Implementing Third Party Risk Management In Retail Sector

The retail sector has undergone massive changes in recent years with the rise of e-commerce and increased reliance on third-party vendors and service providers.

While these relationships allow retailers to scale operations and offer new services, they also introduce additional risks that must be properly managed.

24 percent of all cyber attacks were directed at retailers and the average cost of a data breach in 2022 was $3.28 million.

This shows how important third-party risk management has become for the retail industry.

Implementing a comprehensive third-party risk management program is essential for retailers looking to avoid costly data breaches, protect their brand reputation, and ensure compliance with regulations.

Where to Start

The first step in implementing third-party risk management is to gain visibility into all vendor and third-party connections.

This requires creating a central repository to track all external parties that handle sensitive data, provide critical services, or have access to key systems.

The inventory should include detailed information on the nature of the relationship, level of access, data sharing, and contractual terms.

With an inventory in place, retailers can identify their most critical third-party relationships that have the highest inherent risk, and even fourth-party risk management sometimes becomes necessary.

This risk ranking allows for prioritization of vendor due diligence, contract reviews, and ongoing monitoring based on potential impact.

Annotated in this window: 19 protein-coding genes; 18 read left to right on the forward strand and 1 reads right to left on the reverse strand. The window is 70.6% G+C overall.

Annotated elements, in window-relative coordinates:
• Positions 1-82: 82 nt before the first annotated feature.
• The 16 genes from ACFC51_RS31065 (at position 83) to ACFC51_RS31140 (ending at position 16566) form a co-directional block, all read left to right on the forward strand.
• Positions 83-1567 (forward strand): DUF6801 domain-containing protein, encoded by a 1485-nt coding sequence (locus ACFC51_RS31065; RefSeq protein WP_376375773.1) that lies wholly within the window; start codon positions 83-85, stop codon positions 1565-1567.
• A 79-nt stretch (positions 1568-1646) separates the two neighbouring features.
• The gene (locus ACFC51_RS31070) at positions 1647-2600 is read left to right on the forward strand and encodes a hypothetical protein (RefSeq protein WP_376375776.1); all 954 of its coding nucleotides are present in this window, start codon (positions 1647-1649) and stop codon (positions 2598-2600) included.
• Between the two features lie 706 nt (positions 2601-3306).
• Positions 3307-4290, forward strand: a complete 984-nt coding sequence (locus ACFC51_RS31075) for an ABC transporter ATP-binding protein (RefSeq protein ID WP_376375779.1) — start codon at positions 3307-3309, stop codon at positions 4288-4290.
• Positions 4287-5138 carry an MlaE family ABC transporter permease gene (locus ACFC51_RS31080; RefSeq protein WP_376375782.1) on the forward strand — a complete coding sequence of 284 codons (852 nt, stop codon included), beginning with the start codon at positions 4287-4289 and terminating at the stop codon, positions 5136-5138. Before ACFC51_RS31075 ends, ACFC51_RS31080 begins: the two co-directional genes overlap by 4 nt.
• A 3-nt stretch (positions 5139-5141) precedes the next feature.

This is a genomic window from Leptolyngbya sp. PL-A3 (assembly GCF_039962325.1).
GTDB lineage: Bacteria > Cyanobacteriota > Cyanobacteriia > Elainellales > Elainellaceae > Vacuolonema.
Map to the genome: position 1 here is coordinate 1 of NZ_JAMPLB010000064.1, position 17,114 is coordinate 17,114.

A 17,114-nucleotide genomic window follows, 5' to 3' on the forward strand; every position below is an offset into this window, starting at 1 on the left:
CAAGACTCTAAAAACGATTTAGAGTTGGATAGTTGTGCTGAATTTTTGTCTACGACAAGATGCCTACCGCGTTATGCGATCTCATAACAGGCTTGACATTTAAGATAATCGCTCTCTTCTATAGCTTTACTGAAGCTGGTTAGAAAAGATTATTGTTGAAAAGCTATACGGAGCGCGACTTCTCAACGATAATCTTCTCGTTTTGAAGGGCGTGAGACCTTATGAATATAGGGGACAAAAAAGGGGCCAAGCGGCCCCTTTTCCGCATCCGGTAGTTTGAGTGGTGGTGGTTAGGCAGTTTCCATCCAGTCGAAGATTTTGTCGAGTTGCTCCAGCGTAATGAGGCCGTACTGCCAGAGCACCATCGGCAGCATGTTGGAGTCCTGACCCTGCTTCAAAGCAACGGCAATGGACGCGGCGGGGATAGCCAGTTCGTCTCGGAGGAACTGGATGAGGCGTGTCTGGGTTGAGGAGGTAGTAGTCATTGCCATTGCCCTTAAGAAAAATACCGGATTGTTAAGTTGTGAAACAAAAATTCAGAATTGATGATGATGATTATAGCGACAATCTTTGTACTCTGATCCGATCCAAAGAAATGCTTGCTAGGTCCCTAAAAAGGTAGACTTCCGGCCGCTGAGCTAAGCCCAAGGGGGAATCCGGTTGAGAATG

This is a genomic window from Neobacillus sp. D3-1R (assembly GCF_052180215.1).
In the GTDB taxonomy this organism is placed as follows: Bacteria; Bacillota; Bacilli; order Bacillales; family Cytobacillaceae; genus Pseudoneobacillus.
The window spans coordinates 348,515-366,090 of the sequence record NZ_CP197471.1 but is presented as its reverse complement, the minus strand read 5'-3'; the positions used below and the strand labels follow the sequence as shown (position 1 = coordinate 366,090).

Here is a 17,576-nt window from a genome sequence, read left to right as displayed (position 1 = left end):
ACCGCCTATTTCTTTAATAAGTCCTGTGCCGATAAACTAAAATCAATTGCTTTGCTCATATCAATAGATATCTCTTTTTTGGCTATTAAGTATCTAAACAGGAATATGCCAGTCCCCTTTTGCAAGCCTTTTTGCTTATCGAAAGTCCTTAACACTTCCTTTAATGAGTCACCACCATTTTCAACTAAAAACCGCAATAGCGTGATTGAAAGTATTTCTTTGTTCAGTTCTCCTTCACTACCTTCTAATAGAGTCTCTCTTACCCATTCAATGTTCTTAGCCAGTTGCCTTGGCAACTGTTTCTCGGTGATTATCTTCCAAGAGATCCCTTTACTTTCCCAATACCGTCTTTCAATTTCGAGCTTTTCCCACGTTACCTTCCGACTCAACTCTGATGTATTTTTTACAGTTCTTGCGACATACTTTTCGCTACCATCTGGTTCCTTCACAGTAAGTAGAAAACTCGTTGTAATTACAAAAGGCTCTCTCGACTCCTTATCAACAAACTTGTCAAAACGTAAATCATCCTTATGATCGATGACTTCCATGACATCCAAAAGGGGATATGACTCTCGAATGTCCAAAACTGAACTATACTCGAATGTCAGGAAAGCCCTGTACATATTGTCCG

Certain vendors should be at the top of the priority list due to factors like access to customer data, transaction processing, IT networks, and infrastructure support.  

Due Diligence Processes

Robust due diligence during third-party onboarding is essential for evaluating risks. Retailers should implement in-depth assessments examining the vendor’s data security, cybersecurity practices, compliance processes, insurance coverage, financial stability, business continuity planning, and more.

Due diligence can include third-party questionnaires, document reviews, interviews, audits, and site visits.

The due diligence findings lead to risk scores that determine the appropriate controls and ongoing monitoring that will be required.

Higher risk vendors may require more contract safeguards, access limitations, frequent audits, or even prohibiting their use.

Due diligence is not a one-time activity and must be repeated according to set schedules depending on the risk level.

Contractual Controls

Water-tight contracts provide an important legal safeguard when engaging third parties.

Retailers should work with legal counsel to develop standard templates that address data protection, cybersecurity requirements, compliance with laws and regulations, audit rights, insurance, limitation of liability, indemnification, and termination rights.

It’s also important to develop contracting processes that ensure terms are negotiated appropriately and re-evaluated when contracts are up for renewal. No vendor relationships should begin without executed contracts in place.